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PUBLISHED : Thursday, 12 February, 2009, 12:00am
UPDATED : Thursday, 12 February, 2009, 12:00am

Mixed schools don't mean low grades

Some parents prefer to send their children to single-sex schools. They believe these schools prevent children being distracted by the opposite sex, so they'll do better in exams.

But just because students don't study at a co-educational school, it doesn't mean they won't date.

Students mingle with those from other schools, so they can easily meet students of the opposite sex. This could be even more distracting than being in the same class as a girlfriend or boyfriend.

There are studies which suggest students do better academically at single-sex schools. But life is not just about grades.

Having friends of the opposite sex helps our psychological development. Boys learn how to be nice to girls, understand their thought processes, and thus be a gentleman in the future. Girls learn how the male mind works and how to communicate with boys.

Mature teenagers should be able to manage their time, handle relationships and tackle their schoolwork at the same time. It is all about self-discipline. I do not think studying is a co-educational school is a bad idea.

Koey Lee, The Chinese Foundation Secondary School

Consider a gap year before university

In many countries, students take a year off between secondary school and university to work or volunteer. I believe Form Seven graduates in Hong Kong should do the same.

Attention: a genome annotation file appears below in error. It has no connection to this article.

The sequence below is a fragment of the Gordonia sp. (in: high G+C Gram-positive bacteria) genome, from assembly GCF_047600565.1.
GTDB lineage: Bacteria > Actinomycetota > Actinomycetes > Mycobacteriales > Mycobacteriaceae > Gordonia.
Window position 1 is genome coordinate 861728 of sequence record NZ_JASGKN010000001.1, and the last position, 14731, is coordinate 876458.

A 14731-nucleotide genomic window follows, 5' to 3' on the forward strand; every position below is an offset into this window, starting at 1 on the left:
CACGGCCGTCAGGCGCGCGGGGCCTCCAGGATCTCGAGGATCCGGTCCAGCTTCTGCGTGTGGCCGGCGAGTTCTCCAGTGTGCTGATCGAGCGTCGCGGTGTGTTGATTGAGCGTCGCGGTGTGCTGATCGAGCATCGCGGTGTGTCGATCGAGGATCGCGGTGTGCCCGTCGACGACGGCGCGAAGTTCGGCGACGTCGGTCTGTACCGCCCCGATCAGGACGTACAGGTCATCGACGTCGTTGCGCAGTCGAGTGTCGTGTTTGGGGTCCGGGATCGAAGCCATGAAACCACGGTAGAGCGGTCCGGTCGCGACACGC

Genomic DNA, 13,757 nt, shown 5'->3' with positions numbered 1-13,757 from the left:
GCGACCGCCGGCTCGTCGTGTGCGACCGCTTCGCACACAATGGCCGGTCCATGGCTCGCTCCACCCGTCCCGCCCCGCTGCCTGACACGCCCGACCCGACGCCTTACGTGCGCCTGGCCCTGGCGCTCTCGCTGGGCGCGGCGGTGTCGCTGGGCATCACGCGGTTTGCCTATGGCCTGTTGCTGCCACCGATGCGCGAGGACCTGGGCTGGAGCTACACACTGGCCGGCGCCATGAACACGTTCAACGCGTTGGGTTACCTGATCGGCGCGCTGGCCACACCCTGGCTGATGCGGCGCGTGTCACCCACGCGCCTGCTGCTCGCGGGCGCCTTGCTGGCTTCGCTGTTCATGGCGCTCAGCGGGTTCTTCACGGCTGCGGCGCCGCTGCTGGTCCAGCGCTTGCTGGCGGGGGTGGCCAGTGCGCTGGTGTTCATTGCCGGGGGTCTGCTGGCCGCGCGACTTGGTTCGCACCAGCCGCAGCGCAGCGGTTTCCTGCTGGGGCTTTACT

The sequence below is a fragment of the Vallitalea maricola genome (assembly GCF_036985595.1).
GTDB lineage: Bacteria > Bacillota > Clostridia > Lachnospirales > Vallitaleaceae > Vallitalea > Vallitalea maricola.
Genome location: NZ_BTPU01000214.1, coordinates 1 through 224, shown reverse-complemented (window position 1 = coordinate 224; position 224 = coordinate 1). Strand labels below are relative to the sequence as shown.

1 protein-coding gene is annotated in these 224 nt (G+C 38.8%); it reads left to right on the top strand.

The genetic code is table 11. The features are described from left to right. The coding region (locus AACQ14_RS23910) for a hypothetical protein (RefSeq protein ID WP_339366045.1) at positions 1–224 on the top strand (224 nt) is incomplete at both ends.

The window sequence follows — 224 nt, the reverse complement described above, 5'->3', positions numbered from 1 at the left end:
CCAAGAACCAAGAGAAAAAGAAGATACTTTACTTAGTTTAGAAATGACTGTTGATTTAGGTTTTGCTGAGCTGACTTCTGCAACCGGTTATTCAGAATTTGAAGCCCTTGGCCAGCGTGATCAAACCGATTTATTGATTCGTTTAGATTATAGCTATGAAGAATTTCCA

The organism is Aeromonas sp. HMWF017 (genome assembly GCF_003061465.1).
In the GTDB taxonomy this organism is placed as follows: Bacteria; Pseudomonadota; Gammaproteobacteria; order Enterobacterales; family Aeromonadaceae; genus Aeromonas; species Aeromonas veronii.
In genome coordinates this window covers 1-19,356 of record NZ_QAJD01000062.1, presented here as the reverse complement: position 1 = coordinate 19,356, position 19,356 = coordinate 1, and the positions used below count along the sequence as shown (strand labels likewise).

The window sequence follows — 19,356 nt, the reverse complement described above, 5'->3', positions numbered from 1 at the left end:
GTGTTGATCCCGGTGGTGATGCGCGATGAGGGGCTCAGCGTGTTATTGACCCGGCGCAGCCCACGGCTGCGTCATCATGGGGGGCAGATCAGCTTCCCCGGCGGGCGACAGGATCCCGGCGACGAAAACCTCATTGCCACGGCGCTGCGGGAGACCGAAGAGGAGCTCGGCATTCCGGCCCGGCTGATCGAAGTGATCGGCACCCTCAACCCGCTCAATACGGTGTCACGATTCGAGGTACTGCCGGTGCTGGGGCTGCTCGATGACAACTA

Taking a gap year can broaden your horizons. Hong Kong students can be self-centred and apathetic, focusing only on grades. In their eyes, studying is the most important thing in their life. They have no idea of real life or the real world.

Taking a gap year to earn some money at a normal job or help the less fortunate by doing voluntary work is extremely beneficial. Not only do you help the people you're working with, the experience looks good on your CV.

Taking a year off also introduces you to life outside of school.

Being responsible for the money you earn or the people you help makes you realise what a tough job parents and teachers have looking after you through your schooling.

The experience is also likely to teach communication and organisation skills, and skills that can't be learned from a textbook or in the classroom.

The skills gained from a year off will help you at university and beyond, when you get your first job. You will be better equipped to deal with adult life.

A year away from the classroom is also a chance to get to know yourself better. You can take time, away from the stress of exams and grades, to carefully consider what you want from life. You have the time to set goals and work out how to achieve them.

There are many benefits to taking a year off. We should all consider taking one.

Kathleen Ng Pik-yue, Kit Sam Lam Bing Yim Secondary School

The uniform debate

Students are always discussing the merits of not wearing uniform. Many find them uncomfortable, unfashionable and restricting.

Their discomfort can make learning less effective, as students are focusing more on how they feel than what they're being taught.

I have a simple suggestion. Once a month, students should be allowed to wear casual clothes.

This way, they'd remember that school is about learning, and grow to accept their uniform, rather than focus on how annoying it is.

Li Suet-wing The Chinese Foundation Secondary School